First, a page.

Write On! Indie Book Reviews #5 Girl Power Edition

   Before I begin my long overdue review segment, I'd like to take a moment to explain my review process. All of the books you see here have earned a minimum of four stars from me. All were books that I read because I thought I would enjoy them. I write this segment to bring attention to indie published books that I enjoyed and feel others who like to read genre fiction will enjoy. Though I make the occasional exceptions, my reviews are mainly of science fiction and fantasy books written by female authors. 
    I don't take submissions for reviews. Nor do I write reviews for books that I don't like. I'm the kind of person who either loves something or hates it. I rarely find much use for the three star rating and the reason I don't write one or two star reviews is simple self preservation. I am an author and rather than find myself the target of a retaliation review, I prefer to quietly forget the books I didn't love.

   Now that the particulars and disclaimers are out of the way, on to the reviews! The following books are all about as different from one another as books in the SciFi/Fantasy category can be, but they all have one thing in common: strong female leads who kick some serious behind. Let's begin our adventure.

Double Life (Razia Book #1) by S. Usher Evans
   If words like space pirate and bounty hunter don't already get your blood pumping, you can't sit at my nerd table anymore. Well okay, you can, but read this book first.
   Razia is a space pirate. Lyssa is a scientist. Razia is Lyssa, but shhh... That's the secret. Double life is set in a space faring world that is in some ways reminiscent of the Star Wars galaxy. It has the aforementioned pirates, multiple habitable planets that can be traveled to and from via space ship, as well as an academy, a system of intergalactic law, and a mysterious religion that centers around a swirling vortex and a river of fire.
  Razia is something of a cranky loner with major trust issues. She's the only female pirate in the known universe and as such, is the least respected. It does not help that she comes from the ultimate dysfunctional family and has lost nearly everything she has held dear.
   The story itself is an action packed space adventure. Razia is snarky and sarcastic, yet completely likable and easy to root for. The supporting characters, both those within the story and those we only hear tales of, are well developed and add a lot to the overall plot.
   In many ways, Double Life parallels our own patriarchal society, but it does so while telling a great story. In just a few weeks, the author, S. Usher Evans, will be a guest on this blog and will have some additional insight into this and many other aspects of how Razia came into being.
   Double Life is currently free, so you've no excuse for not reading. Alliances, the second book in the series, is currently available for preorder. I had the pleasure of reading an advanced copy and all I can say at the moment is that it is even better than the first, so get reading!

   I've often said that what I love about indie books is that we aren't limited to what some marketing department at some publishing house think will make money. Nica is one of those books that defies genre norms and takes the reader on an epic journey.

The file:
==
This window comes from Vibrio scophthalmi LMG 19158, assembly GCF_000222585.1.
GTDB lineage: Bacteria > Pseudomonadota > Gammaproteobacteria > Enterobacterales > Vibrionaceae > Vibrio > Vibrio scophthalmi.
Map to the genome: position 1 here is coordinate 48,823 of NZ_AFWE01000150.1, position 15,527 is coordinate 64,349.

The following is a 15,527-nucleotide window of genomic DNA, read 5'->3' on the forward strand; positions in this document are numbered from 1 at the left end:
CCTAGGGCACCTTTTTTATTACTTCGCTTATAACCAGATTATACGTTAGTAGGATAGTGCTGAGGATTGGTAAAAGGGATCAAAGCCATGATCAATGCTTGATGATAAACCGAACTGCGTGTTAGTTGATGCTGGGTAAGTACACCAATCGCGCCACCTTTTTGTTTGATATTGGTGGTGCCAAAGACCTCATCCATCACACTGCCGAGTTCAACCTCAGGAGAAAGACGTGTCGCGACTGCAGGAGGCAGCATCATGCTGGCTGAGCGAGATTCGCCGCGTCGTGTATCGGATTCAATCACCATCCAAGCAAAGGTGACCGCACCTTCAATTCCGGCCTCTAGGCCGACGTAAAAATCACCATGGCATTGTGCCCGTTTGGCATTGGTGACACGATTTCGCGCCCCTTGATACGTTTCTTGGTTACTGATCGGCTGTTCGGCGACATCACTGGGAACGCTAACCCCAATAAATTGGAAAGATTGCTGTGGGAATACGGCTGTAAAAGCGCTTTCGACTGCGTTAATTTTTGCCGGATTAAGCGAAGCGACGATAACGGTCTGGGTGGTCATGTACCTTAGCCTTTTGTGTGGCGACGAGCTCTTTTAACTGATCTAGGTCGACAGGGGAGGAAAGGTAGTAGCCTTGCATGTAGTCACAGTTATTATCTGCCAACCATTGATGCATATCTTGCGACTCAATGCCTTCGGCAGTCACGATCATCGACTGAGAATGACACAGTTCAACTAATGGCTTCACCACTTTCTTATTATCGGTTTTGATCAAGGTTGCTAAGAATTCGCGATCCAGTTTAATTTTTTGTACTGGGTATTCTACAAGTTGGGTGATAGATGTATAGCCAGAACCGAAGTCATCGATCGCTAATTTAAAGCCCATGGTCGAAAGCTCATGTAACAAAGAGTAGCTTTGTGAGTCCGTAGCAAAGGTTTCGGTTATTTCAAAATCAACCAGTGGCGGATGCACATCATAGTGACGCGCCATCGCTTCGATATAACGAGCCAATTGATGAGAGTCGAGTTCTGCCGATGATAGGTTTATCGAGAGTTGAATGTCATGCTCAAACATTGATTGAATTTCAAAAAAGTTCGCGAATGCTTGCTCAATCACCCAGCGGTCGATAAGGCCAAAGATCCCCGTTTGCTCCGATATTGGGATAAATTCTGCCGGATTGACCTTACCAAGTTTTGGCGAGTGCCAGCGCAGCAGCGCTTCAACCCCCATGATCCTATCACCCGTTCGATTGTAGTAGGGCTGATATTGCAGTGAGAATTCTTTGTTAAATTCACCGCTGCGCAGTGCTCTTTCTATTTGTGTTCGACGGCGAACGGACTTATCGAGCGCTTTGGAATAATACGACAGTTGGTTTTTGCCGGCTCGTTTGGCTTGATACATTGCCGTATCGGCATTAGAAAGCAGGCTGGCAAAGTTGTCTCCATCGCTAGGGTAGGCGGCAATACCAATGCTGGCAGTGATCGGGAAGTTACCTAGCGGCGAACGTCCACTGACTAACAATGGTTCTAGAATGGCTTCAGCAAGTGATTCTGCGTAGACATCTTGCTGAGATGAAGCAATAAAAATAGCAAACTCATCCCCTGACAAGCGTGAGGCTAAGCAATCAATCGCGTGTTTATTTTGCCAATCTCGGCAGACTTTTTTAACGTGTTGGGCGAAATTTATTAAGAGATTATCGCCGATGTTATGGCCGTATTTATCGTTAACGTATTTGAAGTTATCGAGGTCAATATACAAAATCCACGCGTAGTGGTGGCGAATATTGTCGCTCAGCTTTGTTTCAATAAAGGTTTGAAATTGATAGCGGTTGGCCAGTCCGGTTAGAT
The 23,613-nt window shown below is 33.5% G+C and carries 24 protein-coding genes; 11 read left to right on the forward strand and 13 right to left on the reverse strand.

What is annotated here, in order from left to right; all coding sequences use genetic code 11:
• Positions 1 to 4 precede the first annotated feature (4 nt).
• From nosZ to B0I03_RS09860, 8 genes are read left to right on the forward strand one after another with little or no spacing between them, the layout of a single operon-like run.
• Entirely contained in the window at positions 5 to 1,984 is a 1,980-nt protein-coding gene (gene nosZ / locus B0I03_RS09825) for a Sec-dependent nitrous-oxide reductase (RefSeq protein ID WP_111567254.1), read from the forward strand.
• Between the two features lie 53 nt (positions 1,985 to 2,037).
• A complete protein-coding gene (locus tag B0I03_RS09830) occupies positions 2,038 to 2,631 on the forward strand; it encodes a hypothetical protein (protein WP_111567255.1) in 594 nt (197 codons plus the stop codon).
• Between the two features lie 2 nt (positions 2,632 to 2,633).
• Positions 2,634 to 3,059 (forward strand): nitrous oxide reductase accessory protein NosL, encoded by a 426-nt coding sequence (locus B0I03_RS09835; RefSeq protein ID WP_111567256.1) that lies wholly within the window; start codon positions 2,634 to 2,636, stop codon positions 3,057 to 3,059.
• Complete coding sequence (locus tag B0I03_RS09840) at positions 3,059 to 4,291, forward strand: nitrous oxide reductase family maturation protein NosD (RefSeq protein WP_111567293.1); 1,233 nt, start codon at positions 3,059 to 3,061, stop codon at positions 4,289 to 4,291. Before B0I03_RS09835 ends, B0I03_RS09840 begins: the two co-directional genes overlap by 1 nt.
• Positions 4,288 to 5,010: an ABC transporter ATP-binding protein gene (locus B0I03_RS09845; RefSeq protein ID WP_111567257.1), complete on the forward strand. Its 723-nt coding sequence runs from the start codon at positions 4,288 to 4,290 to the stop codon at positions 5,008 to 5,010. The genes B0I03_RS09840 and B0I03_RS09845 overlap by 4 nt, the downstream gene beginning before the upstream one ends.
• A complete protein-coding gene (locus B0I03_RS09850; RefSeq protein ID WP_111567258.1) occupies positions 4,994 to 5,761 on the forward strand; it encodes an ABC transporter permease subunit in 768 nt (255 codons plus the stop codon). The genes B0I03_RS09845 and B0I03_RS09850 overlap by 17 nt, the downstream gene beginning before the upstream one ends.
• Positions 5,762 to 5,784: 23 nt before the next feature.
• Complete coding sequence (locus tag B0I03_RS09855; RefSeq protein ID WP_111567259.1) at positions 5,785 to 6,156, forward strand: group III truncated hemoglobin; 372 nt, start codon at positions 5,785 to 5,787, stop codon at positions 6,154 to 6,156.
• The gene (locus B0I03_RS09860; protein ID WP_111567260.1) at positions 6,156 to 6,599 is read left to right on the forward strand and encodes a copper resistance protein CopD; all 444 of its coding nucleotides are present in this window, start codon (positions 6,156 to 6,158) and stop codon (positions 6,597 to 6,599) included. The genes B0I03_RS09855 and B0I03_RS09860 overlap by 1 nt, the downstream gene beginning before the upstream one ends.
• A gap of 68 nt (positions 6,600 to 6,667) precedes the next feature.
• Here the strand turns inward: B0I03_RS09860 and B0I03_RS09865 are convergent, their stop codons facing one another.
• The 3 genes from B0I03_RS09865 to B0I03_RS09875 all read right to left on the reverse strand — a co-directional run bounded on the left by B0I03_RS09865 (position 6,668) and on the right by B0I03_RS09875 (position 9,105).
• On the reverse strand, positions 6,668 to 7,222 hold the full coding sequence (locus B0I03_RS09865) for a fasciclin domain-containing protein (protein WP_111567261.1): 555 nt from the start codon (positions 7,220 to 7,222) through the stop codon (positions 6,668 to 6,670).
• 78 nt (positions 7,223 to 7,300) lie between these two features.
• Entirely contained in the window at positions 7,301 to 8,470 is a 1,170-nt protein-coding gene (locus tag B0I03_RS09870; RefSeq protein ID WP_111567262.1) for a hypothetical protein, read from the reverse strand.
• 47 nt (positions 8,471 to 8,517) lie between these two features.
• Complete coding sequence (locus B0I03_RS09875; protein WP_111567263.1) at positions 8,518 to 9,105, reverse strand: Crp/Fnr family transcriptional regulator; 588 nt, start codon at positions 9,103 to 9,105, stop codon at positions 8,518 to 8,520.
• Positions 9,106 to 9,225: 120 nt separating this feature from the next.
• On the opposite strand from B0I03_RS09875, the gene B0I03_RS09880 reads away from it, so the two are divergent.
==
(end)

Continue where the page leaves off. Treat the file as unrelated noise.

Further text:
Nica S.T.A.T.I.C. (yes, that's her last name. It's complicated) is a private investigator who doesn't let anything stand in her way, including things like obtaining a private investigator's license or a permanent address. From the onset, this reads like a pulp detective novel with a twenty first century update, but soon it delves into the weird. Nica is approached by two strangers who hire her for a very different type of job and suddenly she learns that our world is just one frame in a limitless series of parallel worlds. In these other worlds, inanimate objects are animated and have lives of their own.
   The tone of the story is light, humorous in a way that is both high and low brow at the same time. The way Nica 'hears' the unpronounceable names from the other frames is hilarious. No word yet on when the next book will come out, but this one has a defined enough ending that even if you are like me and hate waiting, you can read this book without feeling unfulfilled.
 
   Once again, I'm breaking my boys have cooties rule to bring you a book by an author who doesn't belong to the girl's club. And in the girl power edition, of all things!  Yeah, I know. And I know what you're thinking. That I'm partial to the series title. Well, okay, fine, I am. As it turns out, the author picked the name because of a Tom Jones song that came out around the same time as the movie that inspired me to call my vampire cult the Daughters of Darkness.
   Silverblood Demons is an urban fantasy story steeped in demon mythology. It opens with Kylar, a young man who is having some highly realistic dreams of a certain nature. It turns out those dreams weren't so much dreams as they were visits from a lovely little she-demon and surprise! Poor 23 year old Kylar finds out that he's the proud father of three teenage daughters who reside in Hell.
   So, why am I writing a review about this book when clearly it's about a dude and written by a dude? Because it's really not about Kylar at all. This is just the first chapter. The real stars of this book are Kylar's daughters. They, along with his ex girlfriend, are the ones who really set in motion the plan to open the gates of Hell and free the thousands of young girls who have been trapped there for, obviously, nefarious reasons.  
   Even though the bulk of the story takes place in Hell, the tone is light and the humor is weird. This is another one that doesn't yet have a release date for the next book, but the story is self contained and enjoyable on its own.